IRLI takes aim at criminal alien’s First Amendment challenge to deportation
WASHINGTON—On Friday, the Immigration Reform Law Institute (IRLI) filed a friend-of-the-court brief in the Court of Appeals for the Second Circuit in support of the government’s removal of a criminal alien. In 2007, Ravidath Ragbir, a lawful permanent resident, was convicted of wire fraud. Because that offense is an aggravated felony under our immigration laws, he was ordered removed from the United States. He did not go quickly, however. For ten years, Immigration and Customs Enforcement (ICE) granted him stay of removal after stay of removal, putting off his court-ordered departure and allowing him to continue to live and work in the United States. These stays were issued even though Ragbir, ever since his removal was ordered, has been a vocal critic of our immigration laws, even heading a non-profit organization dedicated to protesting ICE.
After the election of President Trump, ICE declined to grant Ragbir another administrative stay of removal. Ragbir sued, charging that the long-delayed enforcement of his removal order was in retaliation for his First Amendment-protected speech criticizing ICE.
In its brief, IRLI stresses that the courts may not review Ragbir’s First Amendment claim because the Immigration and Nationality Act strips them of jurisdiction to do so. IRLI also argues that even if the court decided it had jurisdiction, the real reason Ragbir’s removal order was executed was not his speech, but a change of ICE policy brought on by President Trump’s executive order that aliens with final orders of removal pending against them be removed promptly. IRLI also points out that the First Amendment does not insulate Ragbir, or anyone else, from law enforcement. If it were otherwise, criminals could always shield themselves from arrest by speaking out against the very laws they were breaking.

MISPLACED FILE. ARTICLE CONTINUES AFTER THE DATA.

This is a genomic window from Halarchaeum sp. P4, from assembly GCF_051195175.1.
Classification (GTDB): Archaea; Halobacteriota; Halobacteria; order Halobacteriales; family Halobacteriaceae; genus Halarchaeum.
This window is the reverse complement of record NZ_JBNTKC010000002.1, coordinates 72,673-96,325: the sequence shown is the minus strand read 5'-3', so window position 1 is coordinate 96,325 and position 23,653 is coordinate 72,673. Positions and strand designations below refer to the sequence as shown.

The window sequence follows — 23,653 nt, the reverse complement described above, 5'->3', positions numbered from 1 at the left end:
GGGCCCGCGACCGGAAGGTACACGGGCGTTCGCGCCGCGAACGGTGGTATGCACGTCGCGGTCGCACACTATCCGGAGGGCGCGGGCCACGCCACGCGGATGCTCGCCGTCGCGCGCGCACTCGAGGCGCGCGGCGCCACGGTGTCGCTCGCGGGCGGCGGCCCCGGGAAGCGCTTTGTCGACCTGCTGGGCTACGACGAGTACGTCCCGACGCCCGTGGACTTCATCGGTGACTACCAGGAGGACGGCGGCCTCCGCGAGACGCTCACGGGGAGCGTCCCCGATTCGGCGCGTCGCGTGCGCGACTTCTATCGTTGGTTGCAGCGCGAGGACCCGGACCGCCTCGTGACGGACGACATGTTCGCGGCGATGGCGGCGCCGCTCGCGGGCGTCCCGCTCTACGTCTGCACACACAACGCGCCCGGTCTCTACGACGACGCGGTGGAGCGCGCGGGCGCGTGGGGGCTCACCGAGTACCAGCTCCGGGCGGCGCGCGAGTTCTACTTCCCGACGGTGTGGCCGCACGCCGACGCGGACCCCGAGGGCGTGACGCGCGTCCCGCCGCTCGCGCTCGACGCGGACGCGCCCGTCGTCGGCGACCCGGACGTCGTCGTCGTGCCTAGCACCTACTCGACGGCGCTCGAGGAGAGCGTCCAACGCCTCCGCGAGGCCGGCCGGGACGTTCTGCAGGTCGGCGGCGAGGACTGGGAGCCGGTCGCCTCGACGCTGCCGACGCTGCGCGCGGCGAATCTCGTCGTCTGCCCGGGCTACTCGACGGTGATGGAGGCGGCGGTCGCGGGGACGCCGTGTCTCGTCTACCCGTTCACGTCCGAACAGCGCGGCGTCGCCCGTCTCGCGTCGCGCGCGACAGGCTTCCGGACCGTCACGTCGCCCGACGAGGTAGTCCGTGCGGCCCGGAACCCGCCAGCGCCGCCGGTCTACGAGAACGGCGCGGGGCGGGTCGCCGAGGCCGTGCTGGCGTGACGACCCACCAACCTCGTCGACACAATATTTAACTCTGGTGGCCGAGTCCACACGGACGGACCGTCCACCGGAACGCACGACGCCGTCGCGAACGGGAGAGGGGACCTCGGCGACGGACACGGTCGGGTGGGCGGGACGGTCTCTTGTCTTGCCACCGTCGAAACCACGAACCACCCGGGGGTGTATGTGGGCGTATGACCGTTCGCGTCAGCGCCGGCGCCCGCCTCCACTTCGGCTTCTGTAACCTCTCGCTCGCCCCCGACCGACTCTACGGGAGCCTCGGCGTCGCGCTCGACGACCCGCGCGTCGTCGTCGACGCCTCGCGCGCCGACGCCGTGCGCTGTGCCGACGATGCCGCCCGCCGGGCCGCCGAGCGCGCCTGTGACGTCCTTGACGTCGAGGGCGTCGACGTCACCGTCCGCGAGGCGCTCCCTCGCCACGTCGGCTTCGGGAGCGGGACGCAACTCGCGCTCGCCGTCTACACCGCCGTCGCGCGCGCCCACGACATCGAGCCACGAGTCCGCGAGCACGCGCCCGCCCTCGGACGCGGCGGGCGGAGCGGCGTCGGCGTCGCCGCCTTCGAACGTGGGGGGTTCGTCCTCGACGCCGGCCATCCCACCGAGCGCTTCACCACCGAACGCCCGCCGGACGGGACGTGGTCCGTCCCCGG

“From 2002 to 2017, there was a 58 percent increase in unexecuted orders of removal. President Trump has rightfully prioritized the enforcement of these orders,” said Dale L. Wilcox, executive director and general counsel of IRLI. “To allow Mr. Ragbir or other aliens to exempt themselves from removal by speaking out against our immigration system would put them—rather than our elected representatives—in charge of whether they could remain in the country, and also give an unfair advantage to the loudest and most radical aliens. Nothing in the Constitution mandates such an upside down result.”
The case is Ragbir v. Homan, No. 18-1597 (Second Circuit).
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